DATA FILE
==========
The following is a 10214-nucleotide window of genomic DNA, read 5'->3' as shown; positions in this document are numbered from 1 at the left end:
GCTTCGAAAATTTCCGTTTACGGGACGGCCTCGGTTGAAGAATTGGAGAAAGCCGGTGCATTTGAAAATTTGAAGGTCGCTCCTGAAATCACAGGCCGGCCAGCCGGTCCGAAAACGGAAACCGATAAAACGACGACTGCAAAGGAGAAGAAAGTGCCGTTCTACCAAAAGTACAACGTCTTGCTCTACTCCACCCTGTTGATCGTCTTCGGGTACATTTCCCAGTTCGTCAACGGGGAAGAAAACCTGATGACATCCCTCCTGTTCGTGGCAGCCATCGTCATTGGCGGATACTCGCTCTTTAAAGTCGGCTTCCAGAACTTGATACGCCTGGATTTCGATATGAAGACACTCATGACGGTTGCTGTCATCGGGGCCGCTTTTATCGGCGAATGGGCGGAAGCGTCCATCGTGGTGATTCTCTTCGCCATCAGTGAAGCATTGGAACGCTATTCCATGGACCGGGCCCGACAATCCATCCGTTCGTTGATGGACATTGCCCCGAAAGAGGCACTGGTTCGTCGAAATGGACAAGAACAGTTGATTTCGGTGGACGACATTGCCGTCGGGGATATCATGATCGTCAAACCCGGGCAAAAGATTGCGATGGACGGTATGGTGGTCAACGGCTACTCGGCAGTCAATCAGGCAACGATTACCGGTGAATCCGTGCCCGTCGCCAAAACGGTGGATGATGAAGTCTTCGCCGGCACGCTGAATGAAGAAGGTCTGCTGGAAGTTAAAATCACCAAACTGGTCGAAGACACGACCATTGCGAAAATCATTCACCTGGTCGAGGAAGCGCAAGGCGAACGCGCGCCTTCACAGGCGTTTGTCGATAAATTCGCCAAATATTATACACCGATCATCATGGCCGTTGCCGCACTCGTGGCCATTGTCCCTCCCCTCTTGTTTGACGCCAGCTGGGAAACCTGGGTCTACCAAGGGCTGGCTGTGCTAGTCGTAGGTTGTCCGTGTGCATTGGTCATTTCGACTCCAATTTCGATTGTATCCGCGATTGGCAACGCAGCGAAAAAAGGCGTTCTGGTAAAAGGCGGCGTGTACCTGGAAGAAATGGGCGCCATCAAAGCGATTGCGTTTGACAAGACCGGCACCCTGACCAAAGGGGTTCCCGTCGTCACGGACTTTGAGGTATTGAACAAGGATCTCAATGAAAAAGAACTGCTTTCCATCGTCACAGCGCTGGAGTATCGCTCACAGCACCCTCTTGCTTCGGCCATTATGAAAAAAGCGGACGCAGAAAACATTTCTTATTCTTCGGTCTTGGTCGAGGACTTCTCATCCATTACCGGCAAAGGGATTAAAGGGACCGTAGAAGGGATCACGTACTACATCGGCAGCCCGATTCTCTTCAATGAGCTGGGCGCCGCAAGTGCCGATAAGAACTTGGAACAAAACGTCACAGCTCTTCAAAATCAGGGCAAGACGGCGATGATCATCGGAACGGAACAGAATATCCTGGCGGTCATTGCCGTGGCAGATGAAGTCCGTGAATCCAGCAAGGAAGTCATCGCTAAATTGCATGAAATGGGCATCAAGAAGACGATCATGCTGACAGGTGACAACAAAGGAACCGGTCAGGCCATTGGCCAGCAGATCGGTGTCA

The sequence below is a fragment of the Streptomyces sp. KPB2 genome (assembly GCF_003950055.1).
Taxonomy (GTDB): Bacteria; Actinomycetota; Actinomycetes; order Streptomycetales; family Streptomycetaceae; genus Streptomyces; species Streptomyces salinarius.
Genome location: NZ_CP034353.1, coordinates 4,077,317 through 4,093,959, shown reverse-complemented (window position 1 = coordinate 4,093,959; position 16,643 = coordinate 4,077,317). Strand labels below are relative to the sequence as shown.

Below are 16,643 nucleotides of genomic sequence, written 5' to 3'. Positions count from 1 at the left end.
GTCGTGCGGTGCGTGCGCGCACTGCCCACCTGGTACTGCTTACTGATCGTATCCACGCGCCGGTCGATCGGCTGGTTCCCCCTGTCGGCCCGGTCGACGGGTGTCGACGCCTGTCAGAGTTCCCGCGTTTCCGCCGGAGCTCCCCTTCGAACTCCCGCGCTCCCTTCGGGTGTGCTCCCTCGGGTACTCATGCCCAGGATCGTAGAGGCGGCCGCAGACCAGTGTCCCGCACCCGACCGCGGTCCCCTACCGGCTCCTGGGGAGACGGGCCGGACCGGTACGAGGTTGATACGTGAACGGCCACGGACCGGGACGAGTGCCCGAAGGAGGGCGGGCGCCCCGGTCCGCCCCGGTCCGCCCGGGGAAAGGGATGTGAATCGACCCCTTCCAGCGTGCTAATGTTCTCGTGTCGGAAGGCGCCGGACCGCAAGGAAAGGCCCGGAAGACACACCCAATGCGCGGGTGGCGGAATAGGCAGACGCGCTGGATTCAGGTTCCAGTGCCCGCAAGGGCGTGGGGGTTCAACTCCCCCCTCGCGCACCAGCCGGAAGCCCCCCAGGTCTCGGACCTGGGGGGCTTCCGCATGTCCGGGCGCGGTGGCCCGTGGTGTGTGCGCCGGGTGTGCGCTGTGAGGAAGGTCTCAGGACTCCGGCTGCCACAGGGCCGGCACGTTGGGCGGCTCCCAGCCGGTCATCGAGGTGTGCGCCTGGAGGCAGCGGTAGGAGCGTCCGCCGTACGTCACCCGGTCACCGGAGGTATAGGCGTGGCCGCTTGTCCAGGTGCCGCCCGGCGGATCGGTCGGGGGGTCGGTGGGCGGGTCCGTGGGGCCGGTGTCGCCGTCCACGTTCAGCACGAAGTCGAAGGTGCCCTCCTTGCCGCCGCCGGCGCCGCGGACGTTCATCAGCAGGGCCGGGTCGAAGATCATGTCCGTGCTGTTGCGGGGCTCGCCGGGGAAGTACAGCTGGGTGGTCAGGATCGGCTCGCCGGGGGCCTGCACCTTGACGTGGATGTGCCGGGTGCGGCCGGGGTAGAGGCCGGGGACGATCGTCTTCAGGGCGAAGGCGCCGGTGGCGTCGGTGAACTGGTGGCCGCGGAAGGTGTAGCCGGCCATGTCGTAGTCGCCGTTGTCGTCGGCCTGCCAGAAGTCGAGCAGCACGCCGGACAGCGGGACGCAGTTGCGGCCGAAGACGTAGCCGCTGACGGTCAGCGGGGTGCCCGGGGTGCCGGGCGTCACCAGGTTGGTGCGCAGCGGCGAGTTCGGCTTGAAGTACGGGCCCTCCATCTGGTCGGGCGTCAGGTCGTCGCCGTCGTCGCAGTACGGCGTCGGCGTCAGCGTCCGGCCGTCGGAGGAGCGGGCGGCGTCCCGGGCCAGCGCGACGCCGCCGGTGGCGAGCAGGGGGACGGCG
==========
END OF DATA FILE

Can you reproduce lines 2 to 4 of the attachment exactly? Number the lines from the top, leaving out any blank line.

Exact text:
GCTTCGAAAATTTCCGTTTACGGGACGGCCTCGGTTGAAGAATTGGAGAAAGCCGGTGCATTTGAAAATTTGAAGGTCGCTCCTGAAATCACAGGCCGGCCAGCCGGTCCGAAAACGGAAACCGATAAAACGACGACTGCAAAGGAGAAGAAAGTGCCGTTCTACCAAAAGTACAACGTCTTGCTCTACTCCACCCTGTTGATCGTCTTCGGGTACATTTCCCAGTTCGTCAACGGGGAAGAAAACCTGATGACATCCCTCCTGTTCGTGGCAGCCATCGTCATTGGCGGATACTCGCTCTTTAAAGTCGGCTTCCAGAACTTGATACGCCTGGATTTCGATATGAAGACACTCATGACGGTTGCTGTCATCGGGGCCGCTTTTATCGGCGAATGGGCGGAAGCGTCCATCGTGGTGATTCTCTTCGCCATCAGTGAAGCATTGGAACGCTATTCCATGGACCGGGCCCGACAATCCATCCGTTCGTTGATGGACATTGCCCCGAAAGAGGCACTGGTTCGTCGAAATGGACAAGAACAGTTGATTTCGGTGGACGACATTGCCGTCGGGGATATCATGATCGTCAAACCCGGGCAAAAGATTGCGATGGACGGTATGGTGGTCAACGGCTACTCGGCAGTCAATCAGGCAACGATTACCGGTGAATCCGTGCCCGTCGCCAAAACGGTGGATGATGAAGTCTTCGCCGGCACGCTGAATGAAGAAGGTCTGCTGGAAGTTAAAATCACCAAACTGGTCGAAGACACGACCATTGCGAAAATCATTCACCTGGTCGAGGAAGCGCAAGGCGAACGCGCGCCTTCACAGGCGTTTGTCGATAAATTCGCCAAATATTATACACCGATCATCATGGCCGTTGCCGCACTCGTGGCCATTGTCCCTCCCCTCTTGTTTGACGCCAGCTGGGAAACCTGGGTCTACCAAGGGCTGGCTGTGCTAGTCGTAGGTTGTCCGTGTGCATTGGTCATTTCGACTCCAATTTCGATTGTATCCGCGATTGGCAACGCAGCGAAAAAAGGCGTTCTGGTAAAAGGCGGCGTGTACCTGGAAGAAATGGGCGCCATCAAAGCGATTGCGTTTGACAAGACCGGCACCCTGACCAAAGGGGTTCCCGTCGTCACGGACTTTGAGGTATTGAACAAGGATCTCAATGAAAAAGAACTGCTTTCCATCGTCACAGCGCTGGAGTATCGCTCACAGCACCCTCTTGCTTCGGCCATTATGAAAAAAGCGGACGCAGAAAACATTTCTTATTCTTCGGTCTTGGTCGAGGACTTCTCATCCATTACCGGCAAAGGGATTAAAGGGACCGTAGAAGGGATCACGTACTACATCGGCAGCCCGATTCTCTTCAATGAGCTGGGCGCCGCAAGTGCCGATAAGAACTTGGAACAAAACGTCACAGCTCTTCAAAATCAGGGCAAGACGGCGATGATCATCGGAACGGAACAGAATATCCTGGCGGTCATTGCCGTGGCAGATGAAGTCCGTGAATCCAGCAAGGAAGTCATCGCTAAATTGCATGAAATGGGCATCAAGAAGACGATCATGCTGACAGGTGACAACAAAGGAACCGGTCAGGCCATTGGCCAGCAGATCGGTGTCA

The sequence below is a fragment of the Streptomyces sp. KPB2 genome (assembly GCF_003950055.1).
Taxonomy (GTDB): Bacteria; Actinomycetota; Actinomycetes; order Streptomycetales; family Streptomycetaceae; genus Streptomyces; species Streptomyces salinarius.